Subject: bin/8253: inetd builtin services bug
To: None <>
From: None <>
List: netbsd-bugs
Date: 08/22/1999 19:10:51
>Number:         8253
>Category:       bin
>Synopsis:       inetd builtin services don't close listen sockets
>Confidential:   no
>Severity:       non-critical
>Priority:       low
>Responsible:    bin-bug-people (Utility Bug People)
>State:          open
>Class:          sw-bug
>Submitter-Id:   net
>Arrival-Date:   Sun Aug 22 19:05:00 1999
>Originator:     David A. Holland <>
   - David A. Holland             |    VINO project home page:    |
>Release:        NetBSD-current of 19990822
System: NetBSD bordeaux 1.4 NetBSD 1.4 (GENERIC) #0: Fri May 7 12:27:31 PDT 1999 i386

	I have not actually tested this; I don't have root on a NetBSD box
	at the moment. However, as far as I can tell from the -current source,
	the problem does affect NetBSD. I found it when testing a set of
	massive changes to Linux's inetd.

	A friend reports that it definitely does affect OpenBSD. ;-)

	Some of the inetd builtin services fork, to avoid having inetd hang
	while they run. This is fine, but the child processes get copies of
	inetd's listen sockets, and they don't get closed.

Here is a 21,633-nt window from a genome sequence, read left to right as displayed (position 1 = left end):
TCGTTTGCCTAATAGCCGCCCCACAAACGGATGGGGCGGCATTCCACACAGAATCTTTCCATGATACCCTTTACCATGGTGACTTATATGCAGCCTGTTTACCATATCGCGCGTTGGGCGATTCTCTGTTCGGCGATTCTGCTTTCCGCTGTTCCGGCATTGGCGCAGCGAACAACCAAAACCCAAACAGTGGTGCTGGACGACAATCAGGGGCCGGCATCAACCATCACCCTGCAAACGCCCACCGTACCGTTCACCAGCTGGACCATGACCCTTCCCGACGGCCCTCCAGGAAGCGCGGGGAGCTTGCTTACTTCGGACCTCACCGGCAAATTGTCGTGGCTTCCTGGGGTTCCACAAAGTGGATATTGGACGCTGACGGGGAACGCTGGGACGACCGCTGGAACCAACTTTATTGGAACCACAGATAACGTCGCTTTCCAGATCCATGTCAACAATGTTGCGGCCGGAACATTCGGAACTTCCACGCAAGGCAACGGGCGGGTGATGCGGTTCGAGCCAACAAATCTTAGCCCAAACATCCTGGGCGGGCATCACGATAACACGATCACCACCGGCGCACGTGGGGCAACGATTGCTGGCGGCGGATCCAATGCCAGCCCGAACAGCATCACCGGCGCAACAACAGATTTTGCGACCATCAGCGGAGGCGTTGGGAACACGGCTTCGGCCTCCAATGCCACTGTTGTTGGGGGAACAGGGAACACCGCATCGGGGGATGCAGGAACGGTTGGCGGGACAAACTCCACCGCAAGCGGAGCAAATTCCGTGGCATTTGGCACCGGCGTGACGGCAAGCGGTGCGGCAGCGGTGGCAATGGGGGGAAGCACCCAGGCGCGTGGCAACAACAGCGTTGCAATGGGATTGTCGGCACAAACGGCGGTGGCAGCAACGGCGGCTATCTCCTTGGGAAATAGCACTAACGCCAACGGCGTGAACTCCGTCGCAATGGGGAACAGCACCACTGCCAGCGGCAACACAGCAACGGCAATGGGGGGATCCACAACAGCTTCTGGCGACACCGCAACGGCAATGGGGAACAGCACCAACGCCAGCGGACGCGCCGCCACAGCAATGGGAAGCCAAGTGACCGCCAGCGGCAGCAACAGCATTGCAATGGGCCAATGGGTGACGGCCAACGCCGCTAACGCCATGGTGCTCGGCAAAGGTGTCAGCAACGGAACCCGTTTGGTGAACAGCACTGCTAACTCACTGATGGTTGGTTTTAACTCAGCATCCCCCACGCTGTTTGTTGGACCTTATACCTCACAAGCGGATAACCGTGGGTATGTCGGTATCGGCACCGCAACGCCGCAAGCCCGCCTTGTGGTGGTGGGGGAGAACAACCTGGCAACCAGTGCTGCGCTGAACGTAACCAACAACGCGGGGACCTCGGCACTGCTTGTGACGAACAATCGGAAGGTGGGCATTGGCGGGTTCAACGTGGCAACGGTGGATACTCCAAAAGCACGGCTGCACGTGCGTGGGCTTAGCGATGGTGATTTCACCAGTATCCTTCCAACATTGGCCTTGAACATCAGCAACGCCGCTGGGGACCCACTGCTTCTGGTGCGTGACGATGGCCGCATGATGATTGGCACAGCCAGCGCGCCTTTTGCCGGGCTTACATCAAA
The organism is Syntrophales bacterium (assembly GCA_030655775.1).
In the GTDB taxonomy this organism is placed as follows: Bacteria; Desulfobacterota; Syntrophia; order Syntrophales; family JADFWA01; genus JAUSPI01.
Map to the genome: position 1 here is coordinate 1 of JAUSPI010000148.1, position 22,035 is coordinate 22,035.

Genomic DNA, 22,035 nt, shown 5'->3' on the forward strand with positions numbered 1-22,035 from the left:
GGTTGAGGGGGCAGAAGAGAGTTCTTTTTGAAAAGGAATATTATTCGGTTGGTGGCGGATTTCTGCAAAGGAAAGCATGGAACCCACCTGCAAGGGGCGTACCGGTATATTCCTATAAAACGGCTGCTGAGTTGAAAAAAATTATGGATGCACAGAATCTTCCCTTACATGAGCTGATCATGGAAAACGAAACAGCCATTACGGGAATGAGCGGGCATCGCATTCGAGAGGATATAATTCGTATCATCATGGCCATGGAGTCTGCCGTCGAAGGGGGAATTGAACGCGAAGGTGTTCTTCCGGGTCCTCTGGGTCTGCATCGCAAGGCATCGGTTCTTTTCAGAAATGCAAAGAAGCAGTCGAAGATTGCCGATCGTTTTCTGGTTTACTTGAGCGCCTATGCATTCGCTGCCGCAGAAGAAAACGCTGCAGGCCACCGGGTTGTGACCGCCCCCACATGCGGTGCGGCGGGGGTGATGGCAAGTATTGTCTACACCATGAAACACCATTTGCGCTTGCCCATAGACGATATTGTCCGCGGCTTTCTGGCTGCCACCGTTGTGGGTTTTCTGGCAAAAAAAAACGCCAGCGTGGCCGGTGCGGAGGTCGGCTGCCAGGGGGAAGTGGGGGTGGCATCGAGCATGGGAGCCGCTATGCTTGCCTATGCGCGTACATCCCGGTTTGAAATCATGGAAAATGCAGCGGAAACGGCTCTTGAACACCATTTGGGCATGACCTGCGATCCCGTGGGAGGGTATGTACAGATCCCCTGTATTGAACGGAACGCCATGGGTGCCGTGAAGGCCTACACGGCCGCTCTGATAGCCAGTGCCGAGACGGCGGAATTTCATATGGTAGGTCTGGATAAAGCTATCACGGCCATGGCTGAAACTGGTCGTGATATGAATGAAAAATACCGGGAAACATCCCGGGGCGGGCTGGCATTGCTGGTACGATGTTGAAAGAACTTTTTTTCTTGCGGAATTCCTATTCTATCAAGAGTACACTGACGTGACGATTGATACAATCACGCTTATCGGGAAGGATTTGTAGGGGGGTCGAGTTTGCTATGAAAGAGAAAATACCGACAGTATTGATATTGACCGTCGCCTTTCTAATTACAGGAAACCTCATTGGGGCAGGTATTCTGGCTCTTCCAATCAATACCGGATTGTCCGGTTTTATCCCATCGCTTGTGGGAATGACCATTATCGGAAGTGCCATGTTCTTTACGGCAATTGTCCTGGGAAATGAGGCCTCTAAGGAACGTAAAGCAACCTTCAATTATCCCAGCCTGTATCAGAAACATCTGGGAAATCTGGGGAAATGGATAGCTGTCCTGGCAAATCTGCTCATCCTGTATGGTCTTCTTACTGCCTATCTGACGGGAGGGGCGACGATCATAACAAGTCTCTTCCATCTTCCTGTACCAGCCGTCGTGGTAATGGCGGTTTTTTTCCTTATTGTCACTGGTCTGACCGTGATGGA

Consequently, if one of these builtins gets left going when you kill
	and restart inetd, the restarted inetd won't be able to bind to any
	of the ports it's trying to listen to.

	This counts as a denial of service attack, I suppose, although it's
	not a very serious one.

	Also, if you ask inetd to run the builtin services as someone other
	that root, it ignores you.

	telnet localhost echo
	<switch windows>
	kill `cat /var/run/`
	<examine syslog>

	This will, obviously, only work if you are so foolish as to have
	one of the forking inetd services enabled (echo, discard, chargen,


	The code presently has

	if (sep->se_bi) {
		(*sep->se_bi->bi_fn)(ctrl, sep);
	} else {
		[uid/gid manipulation]
		[dup2 calls]
		[RLIMIT_NOFILE frobbing]

	where it should do all the work except the actual execv before
	checking if it's a builtin.

	Also, since NetBSD seems to have changed inetd to close
	listening sockets by using the close-on-exec flag instead of
	going through and closing them, a loop of the latter sort is
	needed in the builtin case.

	Sorry I don't have an exact patch; hopefully in a couple weeks
	I'll have a NetBSD machine again.